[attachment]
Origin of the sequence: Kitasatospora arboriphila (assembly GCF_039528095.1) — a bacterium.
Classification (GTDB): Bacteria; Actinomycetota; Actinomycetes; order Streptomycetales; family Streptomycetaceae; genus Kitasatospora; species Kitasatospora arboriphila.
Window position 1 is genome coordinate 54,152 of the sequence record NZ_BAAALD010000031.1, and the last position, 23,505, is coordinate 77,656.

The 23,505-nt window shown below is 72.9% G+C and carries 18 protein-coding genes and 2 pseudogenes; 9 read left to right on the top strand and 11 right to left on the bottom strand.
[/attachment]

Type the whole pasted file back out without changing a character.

Origin of the sequence: Kitasatospora arboriphila (assembly GCF_039528095.1) — a bacterium.
Classification (GTDB): Bacteria; Actinomycetota; Actinomycetes; order Streptomycetales; family Streptomycetaceae; genus Kitasatospora; species Kitasatospora arboriphila.
Window position 1 is genome coordinate 54,152 of the sequence record NZ_BAAALD010000031.1, and the last position, 23,505, is coordinate 77,656.

The 23,505-nt window shown below is 72.9% G+C and carries 18 protein-coding genes and 2 pseudogenes; 9 read left to right on the top strand and 11 right to left on the bottom strand.